Kander jumped into the race with a long list of endorsements from some large names in city politics, and it immediately prompted the exodus of City Council member Jolie Justus, considered by many a front-runner to succeed Sly James in the mayor’s office. That initial statement, the endorsements and the knee-jerk assessments of political observers in KC lent an air of inevitability to the Kander candidacy, but Phil Glynn, a friend since their high school days—and now his opponent in this race—doesn’t expect to see a coronation ceremony unfolding over the next 9-11 months.

“Honestly, all this has done is change the coverage of the race,” and not the race itself, or the fundamental issues behind it, says Glynn, who has honed his skills in low-income housing development as president at Travois. “One person dropped out. Does that seem like a dramatic shift to you?”

Undeterred by the headlines and predictions, Glynn says that “I’ve been knocking on doors, been on the phone, been at community meetings, and I can tell you that in my experience, in the optics that come up when speaking to the business community, the underlying dynamics haven’t changed—only the way the media is covering it has changed.”

Another of the candidates, Council member Quinton Lucas, isn’t so sure. The Kander Factor “absolutely” changes the nature of this race, he said. “When running for office, we are all thinking of how we distinguish ourselves,” he said. The council experience in the race, Lucas says, means that “all of us have worked on figuring out how to pass and balance a city budget, deal with city issues, but this injects a level of superficiality into the conversation. We need to answer this city’s real challenges.”

His council colleague Jermaine Reed refuses to flinch in the face of Kander’s outside connections and potential ability to raise funds nationally for a local contest. “I applaud anyone who wants to sign up and serve our community in any capacity, school board, council, county offices, to state level or even federal,” Reed said. “It’s not easy to put yourself out there and say you want to run for office, but I do think these discussions need to be around issues and not necessarily personalities.”

Reed, like other council members, believes he has a track record of pro-business success to run on, and welcomes putting that up against anyone, even someone with national-office aspirations. “When I took office in 2011, along with the council and the mayor, we inherited a City Hall that had a ‘Closed for Business’ sign on the front door,” Reed said. “I believe over the past seven or eight years that I have served faithfully on the council and have been able to turn that sign around.”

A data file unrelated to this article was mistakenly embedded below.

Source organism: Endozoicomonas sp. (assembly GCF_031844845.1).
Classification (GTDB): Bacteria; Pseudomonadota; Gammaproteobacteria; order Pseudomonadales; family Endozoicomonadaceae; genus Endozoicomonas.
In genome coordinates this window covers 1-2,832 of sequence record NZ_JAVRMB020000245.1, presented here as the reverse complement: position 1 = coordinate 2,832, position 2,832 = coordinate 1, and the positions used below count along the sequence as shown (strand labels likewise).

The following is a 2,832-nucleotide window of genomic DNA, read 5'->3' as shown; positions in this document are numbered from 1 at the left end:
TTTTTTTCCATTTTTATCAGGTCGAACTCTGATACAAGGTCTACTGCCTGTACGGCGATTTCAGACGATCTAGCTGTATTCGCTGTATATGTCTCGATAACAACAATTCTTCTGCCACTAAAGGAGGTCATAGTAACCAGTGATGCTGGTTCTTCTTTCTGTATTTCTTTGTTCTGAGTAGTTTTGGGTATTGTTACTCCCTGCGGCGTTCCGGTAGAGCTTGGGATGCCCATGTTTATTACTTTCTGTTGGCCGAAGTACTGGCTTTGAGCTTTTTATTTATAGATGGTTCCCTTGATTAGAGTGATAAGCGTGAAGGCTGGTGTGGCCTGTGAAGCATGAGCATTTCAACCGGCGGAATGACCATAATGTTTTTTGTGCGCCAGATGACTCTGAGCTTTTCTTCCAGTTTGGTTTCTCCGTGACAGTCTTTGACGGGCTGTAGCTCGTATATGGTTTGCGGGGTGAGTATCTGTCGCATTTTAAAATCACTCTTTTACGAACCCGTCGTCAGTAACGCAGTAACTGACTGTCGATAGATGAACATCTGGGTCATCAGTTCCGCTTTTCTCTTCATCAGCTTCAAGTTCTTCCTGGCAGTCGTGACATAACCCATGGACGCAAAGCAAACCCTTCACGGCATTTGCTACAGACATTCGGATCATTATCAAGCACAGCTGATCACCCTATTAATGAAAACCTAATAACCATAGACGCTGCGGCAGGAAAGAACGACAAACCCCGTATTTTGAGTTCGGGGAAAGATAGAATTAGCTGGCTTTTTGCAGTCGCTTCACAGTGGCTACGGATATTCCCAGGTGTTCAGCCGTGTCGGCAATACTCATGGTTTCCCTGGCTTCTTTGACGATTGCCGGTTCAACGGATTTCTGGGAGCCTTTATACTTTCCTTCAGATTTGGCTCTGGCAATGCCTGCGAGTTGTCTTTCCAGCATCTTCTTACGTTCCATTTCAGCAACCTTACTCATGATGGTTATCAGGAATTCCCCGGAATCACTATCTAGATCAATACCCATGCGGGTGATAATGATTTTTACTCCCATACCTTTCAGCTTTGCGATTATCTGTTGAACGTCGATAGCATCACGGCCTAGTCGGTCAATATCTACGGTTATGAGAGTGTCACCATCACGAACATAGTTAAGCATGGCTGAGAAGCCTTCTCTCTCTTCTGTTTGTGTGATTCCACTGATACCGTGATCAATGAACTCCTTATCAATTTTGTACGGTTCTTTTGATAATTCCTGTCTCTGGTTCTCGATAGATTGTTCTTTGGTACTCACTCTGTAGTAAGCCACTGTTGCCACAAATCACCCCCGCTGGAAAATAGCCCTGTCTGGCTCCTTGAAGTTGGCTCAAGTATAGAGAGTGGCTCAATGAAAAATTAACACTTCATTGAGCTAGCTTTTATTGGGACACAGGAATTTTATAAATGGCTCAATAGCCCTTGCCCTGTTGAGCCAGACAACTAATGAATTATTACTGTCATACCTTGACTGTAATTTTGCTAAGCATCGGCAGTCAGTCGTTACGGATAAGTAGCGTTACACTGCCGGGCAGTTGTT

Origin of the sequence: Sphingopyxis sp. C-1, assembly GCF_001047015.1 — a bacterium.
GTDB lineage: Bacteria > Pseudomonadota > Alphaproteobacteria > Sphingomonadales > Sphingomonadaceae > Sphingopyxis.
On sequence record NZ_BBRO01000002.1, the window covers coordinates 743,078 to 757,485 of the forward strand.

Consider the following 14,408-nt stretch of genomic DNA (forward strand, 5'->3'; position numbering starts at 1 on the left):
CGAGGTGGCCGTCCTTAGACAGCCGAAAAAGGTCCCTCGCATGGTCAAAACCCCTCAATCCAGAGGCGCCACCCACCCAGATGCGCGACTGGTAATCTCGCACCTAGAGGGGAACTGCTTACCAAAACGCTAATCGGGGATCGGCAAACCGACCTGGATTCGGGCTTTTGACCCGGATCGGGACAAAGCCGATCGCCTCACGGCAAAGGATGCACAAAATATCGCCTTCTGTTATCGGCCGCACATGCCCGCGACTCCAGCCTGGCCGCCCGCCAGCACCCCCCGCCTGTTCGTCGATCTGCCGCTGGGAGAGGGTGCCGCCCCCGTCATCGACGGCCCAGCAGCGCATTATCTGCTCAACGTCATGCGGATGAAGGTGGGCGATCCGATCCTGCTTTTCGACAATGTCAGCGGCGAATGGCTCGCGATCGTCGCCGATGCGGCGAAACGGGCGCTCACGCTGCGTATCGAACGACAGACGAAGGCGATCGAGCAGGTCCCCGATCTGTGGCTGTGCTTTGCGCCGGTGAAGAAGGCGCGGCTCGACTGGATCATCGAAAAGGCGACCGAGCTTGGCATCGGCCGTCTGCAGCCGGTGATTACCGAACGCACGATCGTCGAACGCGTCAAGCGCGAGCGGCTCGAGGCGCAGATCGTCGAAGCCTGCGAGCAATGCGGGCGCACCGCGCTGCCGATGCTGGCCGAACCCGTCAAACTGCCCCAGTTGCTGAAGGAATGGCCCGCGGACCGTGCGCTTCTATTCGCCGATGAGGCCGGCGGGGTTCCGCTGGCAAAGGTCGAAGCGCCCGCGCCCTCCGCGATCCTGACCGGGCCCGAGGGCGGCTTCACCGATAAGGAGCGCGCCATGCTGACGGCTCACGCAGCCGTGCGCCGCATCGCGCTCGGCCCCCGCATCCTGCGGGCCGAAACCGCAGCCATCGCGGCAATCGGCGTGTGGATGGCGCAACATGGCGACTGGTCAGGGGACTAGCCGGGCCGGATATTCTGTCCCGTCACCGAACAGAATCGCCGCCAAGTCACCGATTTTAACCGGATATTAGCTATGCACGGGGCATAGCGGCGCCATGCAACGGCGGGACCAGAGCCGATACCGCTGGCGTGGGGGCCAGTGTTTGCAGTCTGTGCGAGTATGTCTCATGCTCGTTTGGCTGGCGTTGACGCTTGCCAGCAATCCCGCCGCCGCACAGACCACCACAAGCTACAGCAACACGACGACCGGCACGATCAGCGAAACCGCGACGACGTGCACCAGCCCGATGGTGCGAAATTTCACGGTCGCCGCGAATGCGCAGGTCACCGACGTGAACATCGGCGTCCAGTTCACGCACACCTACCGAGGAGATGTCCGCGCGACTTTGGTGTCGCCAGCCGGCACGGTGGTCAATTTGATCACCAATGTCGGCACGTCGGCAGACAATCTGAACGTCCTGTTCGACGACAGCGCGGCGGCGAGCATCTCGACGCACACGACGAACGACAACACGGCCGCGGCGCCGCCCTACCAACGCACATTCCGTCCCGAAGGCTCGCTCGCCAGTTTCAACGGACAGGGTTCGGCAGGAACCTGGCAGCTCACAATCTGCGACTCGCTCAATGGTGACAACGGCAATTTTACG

The ability to capitalize on established momentum, he and others say, will determine the winners in April and the ultimate survivor next June. “We have no time to have on-the-job training or political gamesmanship that continues to be played,” he said. One other dynamic that hasn’t factored into analyses of this race is age: With the exception of Rita Berry, whose campaign is running well behind the others financially and who lacks the name recognition of a council veteran, five of the candidates are either Millennials or among the younger members of Generation X, save for one: Steve Miller.

The KC construction and transportation lawyer and co-founder of Miller Schirger LLC is a former two-term Missouri Highway Commission chairman with a long history of backing non-profit and philanthropic causes. All of those are factors that will help in an election that could turn on questions of experience, competency and demonstrated results.

“Endorsements,” said Miller, “don’t vote. If you look at recent history, the candidates who had the most endorsements at this juncture were not ultimately the individuals that become mayor. Being mayor of an area as diverse as Kansas City takes a special skill set. Kansas City generally likes seasoned, experienced leaders who have committed themselves to this community. I think Kansas City will see the value in this election of having experienced leadership.

Assessing the field, Miller notes that “if you look at the eight still in race, five are between 32 and 38 years old, and two are in their 40s. I sit there at 60, so my age and experience will be a distinguisher from the outset. Every gray hair I have is hard-earned.”

Correction: An earlier version of this story incorrectly described the corporate structure of Travois; it is a for-profit company.